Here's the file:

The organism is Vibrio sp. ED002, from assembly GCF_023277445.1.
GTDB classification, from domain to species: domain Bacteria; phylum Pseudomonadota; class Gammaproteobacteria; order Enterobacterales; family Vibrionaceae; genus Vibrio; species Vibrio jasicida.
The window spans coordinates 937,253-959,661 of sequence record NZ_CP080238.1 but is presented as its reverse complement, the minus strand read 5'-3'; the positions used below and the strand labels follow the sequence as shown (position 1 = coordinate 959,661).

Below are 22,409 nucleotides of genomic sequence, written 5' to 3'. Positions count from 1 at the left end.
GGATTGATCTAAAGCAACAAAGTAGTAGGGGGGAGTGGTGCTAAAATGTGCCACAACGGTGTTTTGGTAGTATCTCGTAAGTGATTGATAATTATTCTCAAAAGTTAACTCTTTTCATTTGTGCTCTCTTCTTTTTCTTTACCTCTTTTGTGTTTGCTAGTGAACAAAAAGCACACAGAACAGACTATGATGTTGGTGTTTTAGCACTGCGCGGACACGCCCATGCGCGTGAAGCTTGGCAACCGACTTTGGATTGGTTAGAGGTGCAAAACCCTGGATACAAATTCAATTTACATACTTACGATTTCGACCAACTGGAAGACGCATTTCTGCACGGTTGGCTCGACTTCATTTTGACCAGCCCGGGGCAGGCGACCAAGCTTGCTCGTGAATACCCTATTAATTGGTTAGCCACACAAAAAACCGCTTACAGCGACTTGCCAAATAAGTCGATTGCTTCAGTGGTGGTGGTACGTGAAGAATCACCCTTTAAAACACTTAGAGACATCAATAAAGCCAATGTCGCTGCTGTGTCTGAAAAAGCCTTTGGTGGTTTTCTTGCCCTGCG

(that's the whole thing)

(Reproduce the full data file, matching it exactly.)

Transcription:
The organism is Vibrio sp. ED002, from assembly GCF_023277445.1.
GTDB classification, from domain to species: domain Bacteria; phylum Pseudomonadota; class Gammaproteobacteria; order Enterobacterales; family Vibrionaceae; genus Vibrio; species Vibrio jasicida.
The window spans coordinates 937,253-959,661 of sequence record NZ_CP080238.1 but is presented as its reverse complement, the minus strand read 5'-3'; the positions used below and the strand labels follow the sequence as shown (position 1 = coordinate 959,661).

Below are 22,409 nucleotides of genomic sequence, written 5' to 3'. Positions count from 1 at the left end.
GGATTGATCTAAAGCAACAAAGTAGTAGGGGGGAGTGGTGCTAAAATGTGCCACAACGGTGTTTTGGTAGTATCTCGTAAGTGATTGATAATTATTCTCAAAAGTTAACTCTTTTCATTTGTGCTCTCTTCTTTTTCTTTACCTCTTTTGTGTTTGCTAGTGAACAAAAAGCACACAGAACAGACTATGATGTTGGTGTTTTAGCACTGCGCGGACACGCCCATGCGCGTGAAGCTTGGCAACCGACTTTGGATTGGTTAGAGGTGCAAAACCCTGGATACAAATTCAATTTACATACTTACGATTTCGACCAACTGGAAGACGCATTTCTGCACGGTTGGCTCGACTTCATTTTGACCAGCCCGGGGCAGGCGACCAAGCTTGCTCGTGAATACCCTATTAATTGGTTAGCCACACAAAAAACCGCTTACAGCGACTTGCCAAATAAGTCGATTGCTTCAGTGGTGGTGGTACGTGAAGAATCACCCTTTAAAACACTTAGAGACATCAATAAAGCCAATGTCGCTGCTGTGTCTGAAAAAGCCTTTGGTGGTTTTCTTGCCCTGCG